Let me say the same thing a little differently. Have you ever noticed how God uses family terms to explain our relationships? He is our father, we are his sons and daughters. We are brothers and sisters to one another. Why does he identify himself as a father. Well, by saying that it means he’s someone who has an incredible love and interest in us. He’s like your dad. We matter to him because we are family. The character of God is the same as a loving father.
I don’t think it’s a mistake God uses the family relationship to reflect our spiritual relationship. I really think our families were given to us to explain our relationship to God. In Luke 20, the old sect of the Jews called the Sadducees gave Jesus a logical puzzle and talked about a woman who had married 7 brothers one after another. One would die, so the next would marry her. Then they asked whose wife she would be when they were resurrected. Jesus tells him in heaven you don’t get married. In other words, the whole idea of family doesn’t mean anything in the afterlife. God made us families so we could better understand our relationship with him.
Okay, that might be interesting, but what does it have to do with being the right thing. Didn’t Jesus say you can call him lord all day, but if you’re not doing the right thing, you’re just fooling yourself. Well, yes. He did in Luke 6. So how does giving yourself a name change who you are? How does calling yourself a Christian mean you are a Christian?
It’s precisely the same way I’m a husband. My decisions affect both my wife and me, so I shouldn’t think like a single guy. Does that mean I don’t sometimes think like a single guy. Well no. I mess that up a lot. I do stupid stuff. But I’ve chosen to be a husband in a relationship with my wife. And that means when I make stupid choices which don’t line up with being a good one, the marriage didn’t stop. My role as a husband isn’t limited to just me. As long as my wife is still in it and says she’s wanting to keep trying that means I’m still in it, too. I’m still a husband. Our relationship is still working because we’re still working at the relationship., it doesn’t mean I should get away with it. It means I need to get back to acting like a husband because that’s what I am.
Being the right things doesn’t mean you are always right. Christians don’t always do the right things, know the right things, think the right things, have the right relationships, have the right attitudes or aim for the right things. It means when those things do get off course, because we chose to be a Christian, and because God isn’t done with us, we try to fix it. My relationship doesn’t end because I did something stupid. My relationship is done when I call it quits or God does.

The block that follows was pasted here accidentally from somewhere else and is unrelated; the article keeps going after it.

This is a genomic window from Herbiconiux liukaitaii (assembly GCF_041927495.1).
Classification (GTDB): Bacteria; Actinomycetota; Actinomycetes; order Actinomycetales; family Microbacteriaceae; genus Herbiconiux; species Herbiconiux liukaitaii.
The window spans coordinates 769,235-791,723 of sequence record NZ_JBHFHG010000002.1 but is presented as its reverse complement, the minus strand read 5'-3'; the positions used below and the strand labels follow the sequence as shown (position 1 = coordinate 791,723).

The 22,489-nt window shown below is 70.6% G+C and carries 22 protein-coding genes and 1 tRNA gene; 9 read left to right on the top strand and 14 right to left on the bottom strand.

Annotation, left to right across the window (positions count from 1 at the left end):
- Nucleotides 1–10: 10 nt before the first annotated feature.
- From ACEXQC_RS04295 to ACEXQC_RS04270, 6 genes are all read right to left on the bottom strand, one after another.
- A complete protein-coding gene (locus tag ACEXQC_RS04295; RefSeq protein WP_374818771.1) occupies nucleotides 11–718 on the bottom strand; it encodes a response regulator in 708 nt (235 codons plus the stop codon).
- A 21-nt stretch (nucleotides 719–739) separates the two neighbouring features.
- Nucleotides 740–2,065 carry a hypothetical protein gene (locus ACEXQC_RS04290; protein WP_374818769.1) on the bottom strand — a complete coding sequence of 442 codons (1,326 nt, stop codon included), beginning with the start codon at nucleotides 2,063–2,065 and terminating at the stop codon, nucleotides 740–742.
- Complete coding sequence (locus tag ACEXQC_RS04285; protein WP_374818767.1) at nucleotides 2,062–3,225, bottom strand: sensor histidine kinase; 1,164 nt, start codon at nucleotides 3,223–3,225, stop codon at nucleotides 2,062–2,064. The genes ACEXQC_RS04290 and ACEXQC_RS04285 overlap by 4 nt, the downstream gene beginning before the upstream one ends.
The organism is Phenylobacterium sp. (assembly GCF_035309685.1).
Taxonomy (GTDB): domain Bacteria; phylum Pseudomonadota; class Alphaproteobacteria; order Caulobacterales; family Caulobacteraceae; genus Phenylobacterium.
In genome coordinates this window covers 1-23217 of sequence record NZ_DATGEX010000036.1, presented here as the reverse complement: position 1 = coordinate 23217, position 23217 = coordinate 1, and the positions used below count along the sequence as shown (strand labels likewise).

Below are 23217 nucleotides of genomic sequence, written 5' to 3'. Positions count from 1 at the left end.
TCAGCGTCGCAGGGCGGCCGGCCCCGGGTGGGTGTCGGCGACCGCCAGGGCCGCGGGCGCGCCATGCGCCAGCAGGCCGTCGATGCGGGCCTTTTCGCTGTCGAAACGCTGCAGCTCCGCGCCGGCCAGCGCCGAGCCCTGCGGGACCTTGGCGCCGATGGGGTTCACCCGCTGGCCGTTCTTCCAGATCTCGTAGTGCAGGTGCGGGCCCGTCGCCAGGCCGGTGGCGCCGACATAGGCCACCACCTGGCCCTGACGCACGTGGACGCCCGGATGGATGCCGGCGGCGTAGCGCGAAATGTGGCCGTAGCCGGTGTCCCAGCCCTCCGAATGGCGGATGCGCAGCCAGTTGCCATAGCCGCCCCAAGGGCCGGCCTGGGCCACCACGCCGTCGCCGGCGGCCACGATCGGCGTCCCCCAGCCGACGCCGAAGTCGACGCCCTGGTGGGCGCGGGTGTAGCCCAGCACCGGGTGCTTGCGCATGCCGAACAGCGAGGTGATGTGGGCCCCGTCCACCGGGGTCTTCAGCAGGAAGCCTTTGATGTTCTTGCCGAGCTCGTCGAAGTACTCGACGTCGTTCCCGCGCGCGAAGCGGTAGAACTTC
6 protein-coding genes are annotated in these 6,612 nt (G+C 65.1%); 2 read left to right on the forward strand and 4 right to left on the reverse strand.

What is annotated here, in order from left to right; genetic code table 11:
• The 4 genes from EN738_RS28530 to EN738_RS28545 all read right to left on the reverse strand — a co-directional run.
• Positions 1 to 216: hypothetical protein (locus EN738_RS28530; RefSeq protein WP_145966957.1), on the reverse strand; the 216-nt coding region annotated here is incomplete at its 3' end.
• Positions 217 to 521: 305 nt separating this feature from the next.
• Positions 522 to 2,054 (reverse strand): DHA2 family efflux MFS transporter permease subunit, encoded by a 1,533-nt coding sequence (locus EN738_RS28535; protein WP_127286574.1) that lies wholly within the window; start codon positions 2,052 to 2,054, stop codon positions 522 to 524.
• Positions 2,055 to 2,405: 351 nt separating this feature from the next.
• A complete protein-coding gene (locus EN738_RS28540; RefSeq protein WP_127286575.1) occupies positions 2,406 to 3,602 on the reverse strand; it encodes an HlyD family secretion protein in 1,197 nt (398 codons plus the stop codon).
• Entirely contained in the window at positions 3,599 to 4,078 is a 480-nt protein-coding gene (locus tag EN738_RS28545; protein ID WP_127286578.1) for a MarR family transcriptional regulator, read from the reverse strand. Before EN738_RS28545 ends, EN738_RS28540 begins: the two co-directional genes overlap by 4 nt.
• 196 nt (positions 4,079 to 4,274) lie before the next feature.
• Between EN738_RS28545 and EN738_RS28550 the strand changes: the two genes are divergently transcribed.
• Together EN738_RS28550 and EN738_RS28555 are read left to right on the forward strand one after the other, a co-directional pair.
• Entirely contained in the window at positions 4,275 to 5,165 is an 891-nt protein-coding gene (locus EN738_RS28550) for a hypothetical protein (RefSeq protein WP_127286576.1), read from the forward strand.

Yes, but doesn’t sin break our relationship with God? Yes, it does. But God took the punishment for your mistake and says try again. Do better.
You know you can have some really big fights with your family, you can have huge disagreements. You can have shouting matches over Thanksgiving and amazing misunderstandings. But you’re still family. As long as you’re willing to call yourself a husband or wife, son or daughter and your family is still willing to claim you, you’re still in.
The only way to get out of your relationship with God is to throw in the towel. To quit. To stop trying to be a son or daughter and say you’re done. Because God is never done with you. In Hebrews 13 God tells us as long as we’re ready to be in a relationship with him, he will help you be the right thing.
Okay, but I know my character isn’t what it should be. I know I have room to grow in being a better Christian. Good. Many simply get comfortable with being in the same place. It takes some real spiritual maturity to see you could get better. Gordon MacDonald is the author of Ordering Your Private World. In it he asked this question. “Are we going to order our inner worlds, our hearts, so that they will radiate influence into the outer world? Or will we neglect our private worlds and thus, permit the outer influences to shape us?” In other words, if you want to be better, go learn more. Go do more. Think more. Build more good relationships. Set more good goals. Get a better attitude. And when you do, you’ll get better. You’ll be better.
Our reasons to be the right thing or be in a relationship with God often changes over time. We don’t often stay in relationships for the same reasons we first get into them. The reasons we decide to marry someone is often different than our reasons to stay married to someone. Our motivations begin to change. For example, when I was a kid, my dad told me to go mow the lawn or I would get some kind of punishment. After a little while, my dad saw that money was also a pretty good motivator. So he told me I could make some money if I mowed. But today, sometimes when I visit home, sometimes I’ll mow the lawn because I love my dad.
Often our relationship with God may start because we fear punishment. Then after awhile we may look for the reward more. And by the way, those are perfectly good motivations. Punishment is real. Heaven is real. But God’s love is also real. Hopefully there comes a point where we are the right thing because we love God that much. He’s changed our values. He’s helped shape our character. And ultimately he’s changed everything about us for the better. That’s a pretty good reason to be the right thing.
My Sharons may be too hard on themselves. They may not recognize they’re already a good student. And my Susans may be too easy on themselves. They may be a little too generous in what kind of student they are. But as long as my Sharons and Susans keep trying, they’ll keep learning. And they’ll keep growing.